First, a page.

I looked at the faces around me. They were still waiting for something.
Closure, of some kind.

“I’m sorry, you know.” I felt like I was in a spotlight –as though I was
naked, there, stripped of all the last safe vestiges of my role. All armor
gone. All the props that held me up stripped away. I wished that, at the
least, I were in the kind of condition to make a good showing; but I
wasn’t. When the call had come, the call you always have to answer, I’d
just thrown on my tee shirt, and a pair of shorts I’d made by cutting off
my uniform trousers. My hair was lashed tight in two pigtails, in a
desperate effort to keep it off my face and off my neck. I was
sweaty–these days I was always sweaty. I was tired. I was hungry. I was
feeling old, and empty. I knew I looked a sight. But still, I went on. “I
really am sorry. I didn’t want to do this to you all. Didn’t want to stick
you out here. Didn’t want it to go on so long. Didn’t mean us to end up
here, facing the Hakaalt. Facing the Pyre. I’d have chosen differently if I
could have. But I did the best I could. Maybe I could have done better.
Could have found a way to save the Ocampans without stranding us all. Found
a way to get us back. Found us allies. Found a way to save the kin that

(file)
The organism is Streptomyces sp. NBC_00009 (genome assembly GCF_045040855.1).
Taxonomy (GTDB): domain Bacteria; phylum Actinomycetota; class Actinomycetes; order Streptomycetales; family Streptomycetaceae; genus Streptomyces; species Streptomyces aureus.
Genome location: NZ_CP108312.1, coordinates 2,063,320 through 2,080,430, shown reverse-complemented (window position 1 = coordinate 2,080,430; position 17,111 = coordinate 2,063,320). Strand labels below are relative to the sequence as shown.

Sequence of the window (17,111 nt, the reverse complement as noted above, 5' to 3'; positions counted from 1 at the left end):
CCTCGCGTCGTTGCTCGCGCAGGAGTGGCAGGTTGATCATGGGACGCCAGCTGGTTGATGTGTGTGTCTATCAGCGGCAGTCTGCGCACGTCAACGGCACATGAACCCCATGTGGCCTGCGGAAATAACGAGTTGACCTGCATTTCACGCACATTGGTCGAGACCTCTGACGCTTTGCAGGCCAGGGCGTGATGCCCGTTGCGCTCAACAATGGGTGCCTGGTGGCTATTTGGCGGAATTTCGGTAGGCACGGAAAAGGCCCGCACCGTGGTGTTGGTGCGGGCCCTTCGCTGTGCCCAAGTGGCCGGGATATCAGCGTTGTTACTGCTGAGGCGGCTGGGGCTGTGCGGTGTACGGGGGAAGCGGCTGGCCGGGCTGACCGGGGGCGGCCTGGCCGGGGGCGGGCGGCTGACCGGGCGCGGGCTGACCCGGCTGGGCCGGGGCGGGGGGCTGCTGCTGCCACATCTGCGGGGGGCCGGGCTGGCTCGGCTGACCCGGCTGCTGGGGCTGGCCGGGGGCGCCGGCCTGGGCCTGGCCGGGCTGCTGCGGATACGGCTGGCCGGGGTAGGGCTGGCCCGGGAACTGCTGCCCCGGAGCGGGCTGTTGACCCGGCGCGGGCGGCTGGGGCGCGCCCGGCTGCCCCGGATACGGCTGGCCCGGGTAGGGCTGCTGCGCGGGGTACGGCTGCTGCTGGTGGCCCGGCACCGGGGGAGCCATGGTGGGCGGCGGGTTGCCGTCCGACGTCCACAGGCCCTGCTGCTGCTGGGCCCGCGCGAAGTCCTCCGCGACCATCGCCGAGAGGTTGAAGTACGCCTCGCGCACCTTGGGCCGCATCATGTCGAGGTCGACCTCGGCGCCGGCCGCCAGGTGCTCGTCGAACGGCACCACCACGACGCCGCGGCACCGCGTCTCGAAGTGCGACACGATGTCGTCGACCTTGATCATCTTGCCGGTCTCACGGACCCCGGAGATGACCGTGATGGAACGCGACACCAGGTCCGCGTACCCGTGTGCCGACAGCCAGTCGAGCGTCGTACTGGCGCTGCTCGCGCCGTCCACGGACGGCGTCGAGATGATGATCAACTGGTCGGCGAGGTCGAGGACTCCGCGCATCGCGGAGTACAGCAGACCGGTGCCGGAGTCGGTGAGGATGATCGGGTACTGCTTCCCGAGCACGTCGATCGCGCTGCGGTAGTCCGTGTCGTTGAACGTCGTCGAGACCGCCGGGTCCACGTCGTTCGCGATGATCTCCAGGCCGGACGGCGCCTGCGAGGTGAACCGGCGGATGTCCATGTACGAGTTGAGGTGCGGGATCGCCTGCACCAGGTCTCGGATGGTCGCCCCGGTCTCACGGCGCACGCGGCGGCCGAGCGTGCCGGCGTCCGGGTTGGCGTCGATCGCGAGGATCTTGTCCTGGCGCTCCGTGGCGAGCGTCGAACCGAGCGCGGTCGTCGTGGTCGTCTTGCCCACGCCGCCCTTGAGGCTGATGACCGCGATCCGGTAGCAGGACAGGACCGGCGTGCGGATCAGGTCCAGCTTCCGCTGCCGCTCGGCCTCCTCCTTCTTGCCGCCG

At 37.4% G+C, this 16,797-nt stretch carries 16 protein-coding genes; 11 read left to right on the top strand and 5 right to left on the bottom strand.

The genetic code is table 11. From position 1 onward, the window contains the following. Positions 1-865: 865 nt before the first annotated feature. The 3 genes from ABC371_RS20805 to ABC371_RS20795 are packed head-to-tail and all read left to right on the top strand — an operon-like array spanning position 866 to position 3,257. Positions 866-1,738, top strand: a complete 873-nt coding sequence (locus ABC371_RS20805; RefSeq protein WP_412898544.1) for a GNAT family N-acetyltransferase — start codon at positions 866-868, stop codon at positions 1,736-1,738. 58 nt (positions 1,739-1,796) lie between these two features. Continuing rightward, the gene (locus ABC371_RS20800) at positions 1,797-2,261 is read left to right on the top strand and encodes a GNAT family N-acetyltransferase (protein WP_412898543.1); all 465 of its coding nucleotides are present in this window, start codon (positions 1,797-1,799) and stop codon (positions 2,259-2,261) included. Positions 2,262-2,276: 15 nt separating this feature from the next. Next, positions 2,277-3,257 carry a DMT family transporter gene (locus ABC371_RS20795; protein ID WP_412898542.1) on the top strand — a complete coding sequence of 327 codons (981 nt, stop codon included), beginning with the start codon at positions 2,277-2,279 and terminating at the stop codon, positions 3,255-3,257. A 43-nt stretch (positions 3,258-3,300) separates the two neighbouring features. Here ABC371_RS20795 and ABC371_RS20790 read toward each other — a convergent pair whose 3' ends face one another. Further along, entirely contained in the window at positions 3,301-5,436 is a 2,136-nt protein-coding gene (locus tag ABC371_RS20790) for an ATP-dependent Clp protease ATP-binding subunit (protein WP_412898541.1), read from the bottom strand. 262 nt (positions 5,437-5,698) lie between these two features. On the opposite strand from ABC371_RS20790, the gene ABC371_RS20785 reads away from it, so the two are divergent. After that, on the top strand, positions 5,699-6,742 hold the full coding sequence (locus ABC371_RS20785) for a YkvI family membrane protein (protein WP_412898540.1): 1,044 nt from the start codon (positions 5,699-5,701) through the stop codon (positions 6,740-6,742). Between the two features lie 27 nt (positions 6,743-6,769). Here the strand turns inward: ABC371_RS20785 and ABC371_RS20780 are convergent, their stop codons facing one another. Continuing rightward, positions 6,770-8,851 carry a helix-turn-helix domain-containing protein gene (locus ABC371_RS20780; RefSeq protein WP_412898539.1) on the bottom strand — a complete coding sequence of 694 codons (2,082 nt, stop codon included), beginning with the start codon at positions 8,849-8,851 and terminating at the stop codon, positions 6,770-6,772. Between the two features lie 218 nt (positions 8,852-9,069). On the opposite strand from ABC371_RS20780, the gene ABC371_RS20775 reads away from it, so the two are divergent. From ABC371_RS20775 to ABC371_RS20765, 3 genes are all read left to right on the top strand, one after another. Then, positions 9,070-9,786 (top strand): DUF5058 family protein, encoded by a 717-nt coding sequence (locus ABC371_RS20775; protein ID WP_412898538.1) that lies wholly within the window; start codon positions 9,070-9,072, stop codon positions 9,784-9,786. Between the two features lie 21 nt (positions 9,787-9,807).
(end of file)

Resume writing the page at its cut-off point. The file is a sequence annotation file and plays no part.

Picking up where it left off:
didn’t get us… get us here. But I don’t know how, even now. And it seemed
important to be something… to be the things that mattered. To be the best
of what we were. It still does. I’m not sorry we did the right thing. I’m
sorry it worked out this way.”

Jen Delaney smiled. “‘Sokay, Captain K.J. Like I said. Only other thing
I’ve got to do is wash my hair.”

Without thinking, my hand went up to my own hair, and I grimaced. And
suddenly everyone was laughing, and it was all right.

So. In the end, we were all just ‘us.’ Kathryn Janeway: captain because
they so chose, as much as by any decree or document hidden somewhere in
Starfleet Headquarters. ‘My crew:’ because they made it so. Not because I
could see them home, or make them serve, or because I was some kind of
command Messiah. Not because I’d succeeded in keeping their mind off of the
realities of our situation. We were all bound by our own wills, and nothing